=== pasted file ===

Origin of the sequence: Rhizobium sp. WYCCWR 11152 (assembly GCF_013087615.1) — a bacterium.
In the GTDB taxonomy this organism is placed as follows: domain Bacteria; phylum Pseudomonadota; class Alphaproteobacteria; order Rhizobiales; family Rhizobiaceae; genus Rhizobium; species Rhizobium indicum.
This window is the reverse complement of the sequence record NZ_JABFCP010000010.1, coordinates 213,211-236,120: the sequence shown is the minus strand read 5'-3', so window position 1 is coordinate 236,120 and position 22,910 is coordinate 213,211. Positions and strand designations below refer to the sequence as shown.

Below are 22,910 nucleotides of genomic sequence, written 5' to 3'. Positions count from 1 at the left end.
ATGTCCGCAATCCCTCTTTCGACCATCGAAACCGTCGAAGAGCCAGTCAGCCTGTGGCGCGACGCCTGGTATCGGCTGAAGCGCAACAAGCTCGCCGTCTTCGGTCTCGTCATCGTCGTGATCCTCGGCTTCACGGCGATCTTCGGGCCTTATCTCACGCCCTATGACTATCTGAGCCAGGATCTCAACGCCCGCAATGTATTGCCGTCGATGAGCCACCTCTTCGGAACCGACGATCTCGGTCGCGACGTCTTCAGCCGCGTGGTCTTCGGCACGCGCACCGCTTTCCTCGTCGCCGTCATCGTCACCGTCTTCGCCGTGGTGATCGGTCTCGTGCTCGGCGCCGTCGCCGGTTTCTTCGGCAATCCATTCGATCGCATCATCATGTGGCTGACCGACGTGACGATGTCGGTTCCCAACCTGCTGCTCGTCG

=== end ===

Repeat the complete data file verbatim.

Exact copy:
Origin of the sequence: Rhizobium sp. WYCCWR 11152 (assembly GCF_013087615.1) — a bacterium.
In the GTDB taxonomy this organism is placed as follows: domain Bacteria; phylum Pseudomonadota; class Alphaproteobacteria; order Rhizobiales; family Rhizobiaceae; genus Rhizobium; species Rhizobium indicum.
This window is the reverse complement of the sequence record NZ_JABFCP010000010.1, coordinates 213,211-236,120: the sequence shown is the minus strand read 5'-3', so window position 1 is coordinate 236,120 and position 22,910 is coordinate 213,211. Positions and strand designations below refer to the sequence as shown.

Below are 22,910 nucleotides of genomic sequence, written 5' to 3'. Positions count from 1 at the left end.
ATGTCCGCAATCCCTCTTTCGACCATCGAAACCGTCGAAGAGCCAGTCAGCCTGTGGCGCGACGCCTGGTATCGGCTGAAGCGCAACAAGCTCGCCGTCTTCGGTCTCGTCATCGTCGTGATCCTCGGCTTCACGGCGATCTTCGGGCCTTATCTCACGCCCTATGACTATCTGAGCCAGGATCTCAACGCCCGCAATGTATTGCCGTCGATGAGCCACCTCTTCGGAACCGACGATCTCGGTCGCGACGTCTTCAGCCGCGTGGTCTTCGGCACGCGCACCGCTTTCCTCGTCGCCGTCATCGTCACCGTCTTCGCCGTGGTGATCGGTCTCGTGCTCGGCGCCGTCGCCGGTTTCTTCGGCAATCCATTCGATCGCATCATCATGTGGCTGACCGACGTGACGATGTCGGTTCCCAACCTGCTGCTCGTCG